So teach us to number our days, that we may apply our hearts unto wisdom.
It is a wonderful thought that God has already lived all of our tomorrows. God has no yesterdays and no tomorrows. The Scriptures say, “Jesus Christ the same yesterday, and to day, and for ever” (Hebrews 13:8), but it’s not His yesterday—it’s yours and mine. Jesus Christ the Lord is the One who came out of Bethlehem, out of Judea, whose goings forth have been even from everlasting. He can’t have yesterdays and tomorrows, because yesterday is time and tomorrow is time, but God surrounds it all and God has already lived tomorrow. The great God who was present at the beginning when He said, “Let there be” and there was, is also now present at the end, when the worlds are on fire and all creation has dissolved and gone back into chaos—and only God and His redeemed saints remain. Remember that God has already lived our tomorrows….
The Scripture says in Psalm 90:12 that because God is eternal, we must learn “to number our days, that we may apply our hearts unto wisdom.” God is in our today because God was in our yesterday and will be in our tomorrow…. God is! And because God is, then God is here and God is now. God dwells in an everlasting and eternal now. AOGII059-060
Lord, You are eternal, but I am of now. Teach me to number my time-oriented days, so I might use them wisely. Amen. 
Proper Response to God’s Wrath (90:11–12)
11–12 The two previous motifs of “wrath” and “days” lead into a prayer for wisdom as the only legitimate and wise response to the human condition. People generally do not pay attention to the divine law of sin and retribution. One reason is that the full brunt of God’s anger is withheld and unknown to people. The frustrations in life are explained away or accepted as long as there are not too many problems. The greatness of God’s wrath should evoke fear, and that fear should be commensurate with God’s wrath (v. 11). Thus the psalmist calls for a wise response to the previous teaching on the nature of God in contradistinction to the nature of humans. His question “Who knows the power of your anger?” is to be understood as a strong affirmation: “Nobody knows the power of your anger!”
Though no one knows how God’s full anger will affect human existence, those who fear the Lord are more aware of the fierceness of his anger. The wise pray for “a heart of wisdom” (v. 12). Since no one “knows” (yôdēaʿ GK 3359, v. 11) how great God’s rage may be, the wise are receptive to divine revelation/instruction: “teach us” (hôdaʿ GK 3359, v. 12). The prayer consists of two parts. First, the wise ask to apprehend the brevity of life. The numbering of “days” (v. 12) is an act of recognition of the vast difference between God and finite human beings. Though life may have many pleasant surprises, God’s anger may come at any time; and the wise reckon continually with God’s existence and humankind’s accountability. Second, the wise apply themselves to obtaining a “heart of wisdom” (cf. Dt 5:29; 32:29). Brueggemann (Message of the Psalms, 113) observes that this heart “attends to the persistent reality of Yahweh’s Lordship.” Wisdom begins and ends with the Lord, as the wise seek the Lord in all of their ways (cf. Pr 1:7), and true wisdom begins with the petition for revelation and illumination: “Teach us.”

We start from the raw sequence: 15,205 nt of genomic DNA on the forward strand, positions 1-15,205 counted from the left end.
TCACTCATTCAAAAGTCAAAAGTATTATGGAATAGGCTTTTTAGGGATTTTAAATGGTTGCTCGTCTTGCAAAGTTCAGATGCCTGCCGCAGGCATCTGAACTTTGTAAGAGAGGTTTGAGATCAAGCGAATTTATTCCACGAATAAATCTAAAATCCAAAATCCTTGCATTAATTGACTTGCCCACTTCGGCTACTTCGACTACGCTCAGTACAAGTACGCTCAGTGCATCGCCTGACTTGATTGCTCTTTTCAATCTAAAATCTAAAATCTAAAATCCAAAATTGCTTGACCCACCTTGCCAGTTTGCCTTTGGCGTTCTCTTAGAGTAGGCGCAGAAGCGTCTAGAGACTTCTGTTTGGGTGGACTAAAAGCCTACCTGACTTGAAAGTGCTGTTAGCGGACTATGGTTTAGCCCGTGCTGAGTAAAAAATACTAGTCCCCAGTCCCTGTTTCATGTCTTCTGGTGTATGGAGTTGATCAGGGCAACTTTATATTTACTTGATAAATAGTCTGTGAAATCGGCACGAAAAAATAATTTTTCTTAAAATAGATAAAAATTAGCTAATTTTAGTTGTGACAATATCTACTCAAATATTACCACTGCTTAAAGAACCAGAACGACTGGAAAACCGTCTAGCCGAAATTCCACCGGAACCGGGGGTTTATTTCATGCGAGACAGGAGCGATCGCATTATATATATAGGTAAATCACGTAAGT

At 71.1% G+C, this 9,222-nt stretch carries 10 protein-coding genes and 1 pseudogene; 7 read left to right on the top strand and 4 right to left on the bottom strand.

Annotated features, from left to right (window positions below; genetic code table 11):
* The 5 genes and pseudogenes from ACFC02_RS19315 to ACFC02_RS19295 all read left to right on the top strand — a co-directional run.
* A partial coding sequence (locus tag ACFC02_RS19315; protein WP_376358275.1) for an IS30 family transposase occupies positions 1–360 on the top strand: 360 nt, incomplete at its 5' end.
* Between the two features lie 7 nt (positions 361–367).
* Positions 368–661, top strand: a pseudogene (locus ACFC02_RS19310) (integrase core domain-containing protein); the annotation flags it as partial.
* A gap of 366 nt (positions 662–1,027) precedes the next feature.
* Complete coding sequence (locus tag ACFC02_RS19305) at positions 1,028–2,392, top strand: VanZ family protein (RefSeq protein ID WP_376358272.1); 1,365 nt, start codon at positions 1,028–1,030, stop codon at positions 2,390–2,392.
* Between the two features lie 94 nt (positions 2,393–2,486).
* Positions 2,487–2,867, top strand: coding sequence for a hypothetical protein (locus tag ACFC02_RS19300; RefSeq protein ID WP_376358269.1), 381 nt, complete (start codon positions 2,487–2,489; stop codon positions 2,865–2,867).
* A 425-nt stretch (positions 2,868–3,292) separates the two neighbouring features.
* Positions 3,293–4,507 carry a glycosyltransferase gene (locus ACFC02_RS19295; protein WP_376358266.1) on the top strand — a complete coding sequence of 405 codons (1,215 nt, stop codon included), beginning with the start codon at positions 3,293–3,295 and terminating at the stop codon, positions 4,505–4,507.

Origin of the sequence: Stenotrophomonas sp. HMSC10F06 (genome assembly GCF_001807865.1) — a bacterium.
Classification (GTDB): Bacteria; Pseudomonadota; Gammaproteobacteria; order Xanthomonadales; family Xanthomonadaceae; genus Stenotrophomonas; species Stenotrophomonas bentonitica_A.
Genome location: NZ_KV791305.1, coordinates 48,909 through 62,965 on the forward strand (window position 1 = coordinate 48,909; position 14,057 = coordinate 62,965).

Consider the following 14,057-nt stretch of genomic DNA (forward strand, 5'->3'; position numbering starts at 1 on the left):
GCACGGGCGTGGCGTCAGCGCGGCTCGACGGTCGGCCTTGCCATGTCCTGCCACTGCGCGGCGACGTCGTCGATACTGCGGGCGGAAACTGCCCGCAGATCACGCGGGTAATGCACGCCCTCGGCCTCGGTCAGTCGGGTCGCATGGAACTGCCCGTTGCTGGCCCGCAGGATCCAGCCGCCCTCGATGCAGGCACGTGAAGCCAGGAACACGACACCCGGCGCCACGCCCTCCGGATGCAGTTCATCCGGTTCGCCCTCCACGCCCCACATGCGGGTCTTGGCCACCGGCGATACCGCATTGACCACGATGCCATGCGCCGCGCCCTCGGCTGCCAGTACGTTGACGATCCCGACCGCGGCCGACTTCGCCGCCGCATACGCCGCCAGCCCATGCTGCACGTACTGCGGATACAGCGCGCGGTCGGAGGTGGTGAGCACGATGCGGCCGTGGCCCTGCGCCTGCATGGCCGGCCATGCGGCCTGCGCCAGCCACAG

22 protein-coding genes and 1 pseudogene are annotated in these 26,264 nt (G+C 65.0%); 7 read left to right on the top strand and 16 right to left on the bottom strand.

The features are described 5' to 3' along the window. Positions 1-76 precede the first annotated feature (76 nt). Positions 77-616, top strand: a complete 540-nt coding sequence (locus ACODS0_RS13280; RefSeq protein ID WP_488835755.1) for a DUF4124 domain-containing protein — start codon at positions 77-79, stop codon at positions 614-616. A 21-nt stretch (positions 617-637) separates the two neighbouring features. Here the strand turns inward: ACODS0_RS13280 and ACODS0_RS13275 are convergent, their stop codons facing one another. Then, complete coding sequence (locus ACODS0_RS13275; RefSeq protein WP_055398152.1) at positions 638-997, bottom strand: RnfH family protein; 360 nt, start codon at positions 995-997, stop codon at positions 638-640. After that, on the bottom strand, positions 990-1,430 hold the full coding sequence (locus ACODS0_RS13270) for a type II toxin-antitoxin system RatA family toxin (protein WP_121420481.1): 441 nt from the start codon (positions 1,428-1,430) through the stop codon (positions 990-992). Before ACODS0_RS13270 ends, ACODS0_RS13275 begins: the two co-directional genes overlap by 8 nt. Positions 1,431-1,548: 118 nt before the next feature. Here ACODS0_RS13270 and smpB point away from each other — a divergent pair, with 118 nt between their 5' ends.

90:11, 12 The man of God stands in awe of the power of God that has been awakened in anger. Who, he wonders, can reverence Him adequately when one considers the immensity of His wrath? This much is sure: it should make us value every day of our lives and spend each one in obedience to Him, and in such a way that it will count for eternity.
90:11 Your fury … fear … due You? Instead of explaining away life’s curses, a wise person will recognize God’s wrath toward sin as the ultimate cause of all afflictions and consequently learn to fear God.
90:12 number our days. Evaluate the use of time in light of the brevity of life. heart of wisdom. Wisdom repudiates autonomy and focuses on the Lord’s sovereignty and revelation.
90:12 teach us to number our days. In view of the theme of the psalm, this refers especially to the ability to make the most of one’s days, since they are so few. The heart of wisdom would enable the faithful to live by the right priorities (cf. the “fear” of God, v. 11).
90:11 the fear due Fearing God means placing all other potential objects of fear or reverence in perspective and revering Him above else. Fearing God can be described as giving Him respect or honor. Verse 12 advocates a response to God’s power and wrath.
The fear of God is a pervasive concept throughout the Bible (Prov 1:7; 8:13; 9:10; compare Psa 111:10), including the Prophets (Isa 11:2; Jer 5:24), and the Psalms (Ps 2:11; 5:7; 15:4; 19:9; 33:8).
90:12 teach us to number our days A response to God’s power and wrath—emphasizing that people should pay attention to God’s ways each day and appreciate the life given to them.
a heart of wisdom Wisdom starts with being properly oriented to God.
 Tozer, A. W., & Eggert, R. (2015). Tozer on the almighty god: a 365-day devotional. Chicago, IL: Moody Publishers.
 VanGemeren, W. A. (2008). Psalms. In T. Longman III & D. E. Garland (Eds.), The Expositor’s Bible Commentary: Psalms (Revised Edition) (Vol. 5, pp. 693–694). Grand Rapids, MI: Zondervan.
 MacDonald, W. (1995). Believer’s Bible Commentary: Old and New Testaments. (A. Farstad, Ed.) (pp. 688–689). Nashville: Thomas Nelson.
 MacArthur, J. F., Jr. (2006). The MacArthur study Bible: New American Standard Bible. (Ps 90:11–12). Nashville, TN: Thomas Nelson Publishers.
 Crossway Bibles. (2008). The ESV Study Bible (p. 1053). Wheaton, IL: Crossway Bibles.
 Barry, J. D., Mangum, D., Brown, D. R., Heiser, M. S., Custis, M., Ritzema, E., … Bomar, D. (2012, 2016). Faithlife Study Bible (Ps 90:11–12). Bellingham, WA: Lexham Press.